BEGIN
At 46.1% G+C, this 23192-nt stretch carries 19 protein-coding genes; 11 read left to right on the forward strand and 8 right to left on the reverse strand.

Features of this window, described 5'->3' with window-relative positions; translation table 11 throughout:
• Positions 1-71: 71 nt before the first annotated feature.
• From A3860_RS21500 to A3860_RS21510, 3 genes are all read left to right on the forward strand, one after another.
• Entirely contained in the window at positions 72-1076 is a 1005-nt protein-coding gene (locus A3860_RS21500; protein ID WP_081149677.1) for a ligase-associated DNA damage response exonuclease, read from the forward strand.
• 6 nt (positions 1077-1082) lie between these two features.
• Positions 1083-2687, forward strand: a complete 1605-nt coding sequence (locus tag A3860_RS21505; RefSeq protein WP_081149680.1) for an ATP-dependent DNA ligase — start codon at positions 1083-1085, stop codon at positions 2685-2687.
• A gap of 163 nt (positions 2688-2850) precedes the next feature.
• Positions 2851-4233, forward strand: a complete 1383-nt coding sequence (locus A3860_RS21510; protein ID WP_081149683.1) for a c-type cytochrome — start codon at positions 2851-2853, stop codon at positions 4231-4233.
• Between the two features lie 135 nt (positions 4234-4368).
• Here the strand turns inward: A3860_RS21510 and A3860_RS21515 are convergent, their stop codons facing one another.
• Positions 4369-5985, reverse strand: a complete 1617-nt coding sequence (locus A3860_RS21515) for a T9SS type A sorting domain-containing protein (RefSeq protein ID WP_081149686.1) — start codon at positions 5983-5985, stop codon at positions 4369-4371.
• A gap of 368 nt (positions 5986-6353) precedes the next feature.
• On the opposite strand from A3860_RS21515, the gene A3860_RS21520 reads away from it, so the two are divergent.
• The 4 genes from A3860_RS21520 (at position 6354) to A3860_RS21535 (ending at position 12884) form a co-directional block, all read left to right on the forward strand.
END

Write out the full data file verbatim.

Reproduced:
At 46.1% G+C, this 23192-nt stretch carries 19 protein-coding genes; 11 read left to right on the forward strand and 8 right to left on the reverse strand.

Features of this window, described 5'->3' with window-relative positions; translation table 11 throughout:
• Positions 1-71: 71 nt before the first annotated feature.
• From A3860_RS21500 to A3860_RS21510, 3 genes are all read left to right on the forward strand, one after another.
• Entirely contained in the window at positions 72-1076 is a 1005-nt protein-coding gene (locus A3860_RS21500; protein ID WP_081149677.1) for a ligase-associated DNA damage response exonuclease, read from the forward strand.
• 6 nt (positions 1077-1082) lie between these two features.
• Positions 1083-2687, forward strand: a complete 1605-nt coding sequence (locus tag A3860_RS21505; RefSeq protein WP_081149680.1) for an ATP-dependent DNA ligase — start codon at positions 1083-1085, stop codon at positions 2685-2687.
• A gap of 163 nt (positions 2688-2850) precedes the next feature.
• Positions 2851-4233, forward strand: a complete 1383-nt coding sequence (locus A3860_RS21510; protein ID WP_081149683.1) for a c-type cytochrome — start codon at positions 2851-2853, stop codon at positions 4231-4233.
• Between the two features lie 135 nt (positions 4234-4368).
• Here the strand turns inward: A3860_RS21510 and A3860_RS21515 are convergent, their stop codons facing one another.
• Positions 4369-5985, reverse strand: a complete 1617-nt coding sequence (locus A3860_RS21515) for a T9SS type A sorting domain-containing protein (RefSeq protein ID WP_081149686.1) — start codon at positions 5983-5985, stop codon at positions 4369-4371.
• A gap of 368 nt (positions 5986-6353) precedes the next feature.
• On the opposite strand from A3860_RS21515, the gene A3860_RS21520 reads away from it, so the two are divergent.
• The 4 genes from A3860_RS21520 (at position 6354) to A3860_RS21535 (ending at position 12884) form a co-directional block, all read left to right on the forward strand.